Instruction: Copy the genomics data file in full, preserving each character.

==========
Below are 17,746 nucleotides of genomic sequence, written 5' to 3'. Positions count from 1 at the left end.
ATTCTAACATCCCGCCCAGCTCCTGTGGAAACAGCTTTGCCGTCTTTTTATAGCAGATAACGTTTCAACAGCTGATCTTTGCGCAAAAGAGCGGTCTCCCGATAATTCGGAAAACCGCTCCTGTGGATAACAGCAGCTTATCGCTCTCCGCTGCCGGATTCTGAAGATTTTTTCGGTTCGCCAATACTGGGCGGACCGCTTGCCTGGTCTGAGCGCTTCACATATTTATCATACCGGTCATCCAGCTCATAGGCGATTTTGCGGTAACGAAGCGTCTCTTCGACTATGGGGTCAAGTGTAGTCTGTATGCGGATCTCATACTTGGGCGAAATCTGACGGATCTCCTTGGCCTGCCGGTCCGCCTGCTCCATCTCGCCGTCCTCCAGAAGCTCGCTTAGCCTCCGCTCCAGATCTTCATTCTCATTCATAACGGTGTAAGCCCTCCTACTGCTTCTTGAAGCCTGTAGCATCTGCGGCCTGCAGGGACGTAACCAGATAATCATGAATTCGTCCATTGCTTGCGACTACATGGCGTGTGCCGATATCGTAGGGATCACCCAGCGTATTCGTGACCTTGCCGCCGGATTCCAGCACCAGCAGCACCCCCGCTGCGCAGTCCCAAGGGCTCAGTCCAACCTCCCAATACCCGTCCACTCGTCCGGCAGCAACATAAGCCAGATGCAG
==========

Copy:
Below are 17,746 nucleotides of genomic sequence, written 5' to 3'. Positions count from 1 at the left end.
ATTCTAACATCCCGCCCAGCTCCTGTGGAAACAGCTTTGCCGTCTTTTTATAGCAGATAACGTTTCAACAGCTGATCTTTGCGCAAAAGAGCGGTCTCCCGATAATTCGGAAAACCGCTCCTGTGGATAACAGCAGCTTATCGCTCTCCGCTGCCGGATTCTGAAGATTTTTTCGGTTCGCCAATACTGGGCGGACCGCTTGCCTGGTCTGAGCGCTTCACATATTTATCATACCGGTCATCCAGCTCATAGGCGATTTTGCGGTAACGAAGCGTCTCTTCGACTATGGGGTCAAGTGTAGTCTGTATGCGGATCTCATACTTGGGCGAAATCTGACGGATCTCCTTGGCCTGCCGGTCCGCCTGCTCCATCTCGCCGTCCTCCAGAAGCTCGCTTAGCCTCCGCTCCAGATCTTCATTCTCATTCATAACGGTGTAAGCCCTCCTACTGCTTCTTGAAGCCTGTAGCATCTGCGGCCTGCAGGGACGTAACCAGATAATCATGAATTCGTCCATTGCTTGCGACTACATGGCGTGTGCCGATATCGTAGGGATCACCCAGCGTATTCGTGACCTTGCCGCCGGATTCCAGCACCAGCAGCACCCCCGCTGCGCAGTCCCAAGGGCTCAGTCCAACCTCCCAATACCCGTCCACTCGTCCGGCAGCAACATAAGCCAGATGCAG